BC: Yes, yes I would have and I was only talking … I met Joey Wilson now, I was calling into Joey who played in the 60 Cup Final, and I mean he even mentioned that when they won the Cup in 1960 they walked from Dalymount, they weren’t brought in a coach they walked from Dalymount I think down to the Gresham Hotel, now they were the players. And that was the way, yes, you could meet anyone, like down in Irishtown when I was first born, as I said, my da, the Mackeys and the Burkes were two very big families and you were either Shels or Rovers within that …
BC: … and then the Greggs in later years, now Eamonn Gregg and all came in, and yes you could meet them around and that was lovely, the accessibility of the players and, as you say, you could meet them in an everyday situation.
MR: Do you think that’s changed these days, today?
BC: I think it had changed and probably because of the demise of the Celtic Tiger now I think in a way because players are on less. Maybe players, some players began to believe their own … or the publicity in a way but I don’t think with League of Ireland players it ever totally became that they weren’t accessible because they weren’t on huge wages, they were ordinary joe soaps, maybe a little bit better than us in a way in earning power there for the Celtic Tiger years or for 5 years, but other than that I think they were always reasonable accessible and you could meet them now, you know.
MR: And who would you say was the best Shels manager?
BC: Oh god, well again Gerry Doyle was brilliant in different times. Pat Byrne, who I didn’t see a lot of but would have been a good manager. Dermot Keely, Damien Richardson. I probably think just as regards what he did for Shels 4 years ago even though I don’t always agree with the way he played the football was probably Dermot Keely, purely on that, that he came in when Shels were really on their way out, got a team together and kept them in existence and for that alone nearly, yes.
MR: I was going to ask you about that, was there any particular period that you felt the club was at a low ebb or do you have any memories of any particular losses or disappointments with regard to the games or with regard to the way the club was being run?
BC: No, well again as I say I’m late re-starting back again, lads would have seen it the ‘70s and ‘80s with results which they were getting, coming into the ‘90s they began to get a few and they won three Cups, I think it was well run because Tony Donnelly came in at that time, Lord have mercy on him, and did a great job. He bought Tolka with Ollie, I don’t know what the full set-up was. So I mean I think in the ‘90s and then they won the double in 2000 which was brilliant and that was a lovely time. So really it was when I came back around 2002/2003 in a regular way they were great for a year but then around 2004/2005 was when … 2006 really, there was inklings of things not right and that was when … and especially then when Ollie died or before Ollie died, Lord have mercy on him as well, that we realised how bad things were and that was a low ebb.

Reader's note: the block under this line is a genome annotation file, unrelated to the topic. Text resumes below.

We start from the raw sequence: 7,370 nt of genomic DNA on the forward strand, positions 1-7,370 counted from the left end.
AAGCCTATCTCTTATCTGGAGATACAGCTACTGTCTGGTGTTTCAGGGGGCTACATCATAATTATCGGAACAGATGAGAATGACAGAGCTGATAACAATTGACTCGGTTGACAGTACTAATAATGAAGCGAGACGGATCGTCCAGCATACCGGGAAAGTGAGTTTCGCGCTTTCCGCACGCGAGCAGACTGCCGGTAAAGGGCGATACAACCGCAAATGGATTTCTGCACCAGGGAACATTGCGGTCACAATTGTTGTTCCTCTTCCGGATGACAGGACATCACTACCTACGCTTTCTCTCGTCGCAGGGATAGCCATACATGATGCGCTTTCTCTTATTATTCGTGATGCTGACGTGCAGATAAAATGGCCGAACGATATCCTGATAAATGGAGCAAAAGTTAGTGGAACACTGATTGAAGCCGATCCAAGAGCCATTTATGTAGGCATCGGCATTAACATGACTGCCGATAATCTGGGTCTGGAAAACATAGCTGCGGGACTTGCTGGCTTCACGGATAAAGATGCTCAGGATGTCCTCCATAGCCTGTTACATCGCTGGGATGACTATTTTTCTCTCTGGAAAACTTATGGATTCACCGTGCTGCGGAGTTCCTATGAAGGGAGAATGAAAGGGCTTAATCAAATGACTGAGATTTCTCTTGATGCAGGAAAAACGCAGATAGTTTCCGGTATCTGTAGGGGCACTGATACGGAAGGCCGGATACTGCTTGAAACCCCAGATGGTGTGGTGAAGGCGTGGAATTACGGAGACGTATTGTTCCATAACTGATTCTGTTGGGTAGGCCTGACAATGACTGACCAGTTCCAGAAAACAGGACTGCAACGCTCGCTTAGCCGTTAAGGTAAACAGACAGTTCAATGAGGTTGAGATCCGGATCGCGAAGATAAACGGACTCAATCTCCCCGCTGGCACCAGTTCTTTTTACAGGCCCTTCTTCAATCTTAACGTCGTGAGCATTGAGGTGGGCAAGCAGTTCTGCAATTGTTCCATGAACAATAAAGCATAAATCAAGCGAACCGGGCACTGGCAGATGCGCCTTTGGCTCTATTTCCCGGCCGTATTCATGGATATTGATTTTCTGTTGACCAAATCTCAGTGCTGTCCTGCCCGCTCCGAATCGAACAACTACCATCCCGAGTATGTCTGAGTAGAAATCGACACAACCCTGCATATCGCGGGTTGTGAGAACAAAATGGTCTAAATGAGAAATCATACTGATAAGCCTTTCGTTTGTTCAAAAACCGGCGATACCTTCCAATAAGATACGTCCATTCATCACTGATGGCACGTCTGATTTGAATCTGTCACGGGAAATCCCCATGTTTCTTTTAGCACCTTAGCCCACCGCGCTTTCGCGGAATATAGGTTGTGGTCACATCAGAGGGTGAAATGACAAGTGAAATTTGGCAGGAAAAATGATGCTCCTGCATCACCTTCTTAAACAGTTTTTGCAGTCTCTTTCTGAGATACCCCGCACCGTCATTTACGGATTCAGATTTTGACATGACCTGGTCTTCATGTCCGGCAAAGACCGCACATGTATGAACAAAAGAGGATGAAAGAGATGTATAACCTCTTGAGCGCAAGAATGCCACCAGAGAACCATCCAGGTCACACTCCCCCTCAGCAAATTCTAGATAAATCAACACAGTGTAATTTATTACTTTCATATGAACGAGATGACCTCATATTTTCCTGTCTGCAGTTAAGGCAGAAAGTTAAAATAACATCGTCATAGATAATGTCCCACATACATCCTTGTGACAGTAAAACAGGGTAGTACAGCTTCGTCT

MR: Shels, they won the league in 2006 with Jason Byrne the top scorer …
BC: That’s right.
MR: … do you have any particular memories of that year or that particular season?
BC: Well just that it was a lovely year. I went to every … I’ve been a season ticket holder for the last 8/9 years since I came back and just every match it’s just they played … they had a superb side, Pat Fenlon had gotten a superb side together. Jason Byrne to me was a terrific centre forward, some people had doubts about him at times but I thought he was a superb player. And just the standard of football they played, they played a nice brand of football, it was on the ground, it wasn’t kick and rush, and I just thought, you know, they well deserved the league that year.
MR: And that August actually in 2006 the centre back Jason McGuinness lined out for Bohemians against Shels setting up the winning goal for the Dalymount based club and Shelbourne lodged a protest, any memories of that or what was the controversy around it?
BC: No not really, now funny when you ask me that I’ve no real memory of that now when you asked me that, so I’m sorry, yes, some little things fade out of my memory so I’ve nothing of that at all now.
MR: And would you follow any other football clubs in Ireland or elsewhere?
BC: I follow United in England and I was actually there 2 weeks ago in Old Trafford for the first time and I loved it, I thought it was brilliant, but if it was at all stuck, if United were playing on the same day as Shelbourne I’d be down in Shelbourne because they’re my team and …
MR: And do you think that generally, for example, the way the national team did so well in 1990 with the World Cup and that, do you think that that has a spin-off effect with getting people back interested in local football?
BC: Not … well I can only speak personally; I don’t think it does now with local League of Ireland. As I said I wasn’t really following them regularly in the ‘90s and they were getting decent crowds then now, I went to a few. Whether the ’90 did that? Now it would be interesting, after 2002 it didn’t really, I didn’t see any huge crowds, I was just coming back at that stage to follow Shels and even after our success, relative success, in the 2002 World Cup I didn’t really see any huge crowds even though Shels were successful in those years, very, very successful as regards the league anyway I didn’t see any huge crowds from then up to the time they were demoted.
MR: And one of the matches you mentioned earlier you said your father was on duty, was he involved in the club?
BC: No he was actually … I don’t like saying it sometimes (laughs) but he was a member of the Gardaí.
MR: Oh right, yes. (laughter)
BC: Yes and he was actually … he didn’t see the goal, Sacky Glen scored the goal, Dixie Dean was playing for Sligo and the crowd behind one goal started pushing down and he had to turn his back and Shels scored down the other end so he never saw the goal that Shels won the Cup for the first time so he always regretted that. No re-runs in those days.
MR: No re-runs.